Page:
In honor of the upcoming St. Martin's Day (November 11), I'm posting a photo I took two years ago (on St. Martin's Day). These are very popular cakes, made only for this special Venetian holiday. I'm not sure who St. Martin was (I know someone will enlighten me), but it's a great holiday in Venice. (Tip: click on the photo to see the enlarged version)

On the day I took this photo of the special cakes, we followed a group of young school children and three delightful nuns through the calles of Dorsoduro. The children--and the nuns--stopped outside the shops and enthusiastically banged wooden spoons against pots and pot covers. The shopkeeper would give a few coins to the kids and the procession moved onto the next shop.

Venetian children run through the city, banging pots and pans with wooden spoons. It is traditional to reward the children by giving them a few coins. Special cakes depicting St Martin are baked in celebration.

Two years later, I'm still sorry I didn't take a photo of children...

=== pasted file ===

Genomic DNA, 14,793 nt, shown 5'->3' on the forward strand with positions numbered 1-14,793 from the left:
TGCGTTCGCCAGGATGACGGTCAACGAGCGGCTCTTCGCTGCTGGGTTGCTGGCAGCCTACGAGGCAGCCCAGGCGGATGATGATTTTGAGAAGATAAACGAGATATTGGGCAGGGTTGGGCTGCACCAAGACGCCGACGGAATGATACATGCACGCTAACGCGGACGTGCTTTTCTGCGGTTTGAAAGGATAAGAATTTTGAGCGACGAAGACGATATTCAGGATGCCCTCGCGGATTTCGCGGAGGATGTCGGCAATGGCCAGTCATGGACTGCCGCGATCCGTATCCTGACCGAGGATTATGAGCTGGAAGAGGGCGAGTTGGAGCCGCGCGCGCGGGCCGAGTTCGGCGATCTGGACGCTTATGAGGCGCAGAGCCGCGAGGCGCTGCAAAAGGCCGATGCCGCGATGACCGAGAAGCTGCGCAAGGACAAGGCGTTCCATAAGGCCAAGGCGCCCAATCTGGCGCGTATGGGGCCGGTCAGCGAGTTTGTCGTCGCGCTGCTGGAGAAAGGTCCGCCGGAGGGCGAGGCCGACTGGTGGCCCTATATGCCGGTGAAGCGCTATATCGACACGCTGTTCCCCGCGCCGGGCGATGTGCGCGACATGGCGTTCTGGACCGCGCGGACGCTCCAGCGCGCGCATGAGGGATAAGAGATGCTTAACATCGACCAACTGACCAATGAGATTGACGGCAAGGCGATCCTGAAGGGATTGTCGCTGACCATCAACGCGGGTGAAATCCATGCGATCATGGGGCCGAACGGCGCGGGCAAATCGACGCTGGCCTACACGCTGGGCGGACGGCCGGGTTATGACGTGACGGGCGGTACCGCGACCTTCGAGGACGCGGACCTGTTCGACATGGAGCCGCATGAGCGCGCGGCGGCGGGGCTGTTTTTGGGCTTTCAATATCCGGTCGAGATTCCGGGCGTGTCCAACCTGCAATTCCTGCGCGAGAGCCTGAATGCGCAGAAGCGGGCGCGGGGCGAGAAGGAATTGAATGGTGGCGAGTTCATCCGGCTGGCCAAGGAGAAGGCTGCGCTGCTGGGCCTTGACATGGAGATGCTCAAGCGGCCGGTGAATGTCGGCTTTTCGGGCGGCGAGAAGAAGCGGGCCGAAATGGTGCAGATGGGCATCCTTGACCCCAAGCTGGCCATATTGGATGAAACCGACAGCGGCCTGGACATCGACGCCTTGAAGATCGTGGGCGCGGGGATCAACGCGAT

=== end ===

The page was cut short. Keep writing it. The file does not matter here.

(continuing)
Wednesday, November 05, 2008

Obama Pizza

As a follow-up to yesterday's post about Italy watching the U.S. elections, here's a bit more information on the Obama Pizza. (Thanks to René Seindal from Venice Kayak for sending me a link to Turismo in Italia's website where this photo came from.) says:

Neapolitans meanwhile had an extra reason to celebrate Obama's win as the Italy For Obama committee handed out special free pizza.

"It's a half-Neapolitan and half-American pizza, with the classic Margherita sharing the plate with hot dogs and fries," explained Naples provincial councillor and committee promoter Francesco Borrelli.

"It's a nice way of declaring our solidarity with Barack Obama, the protagonist of a historic event," he said.

Monday, November 03, 2008

Italy Watches U.S. Voting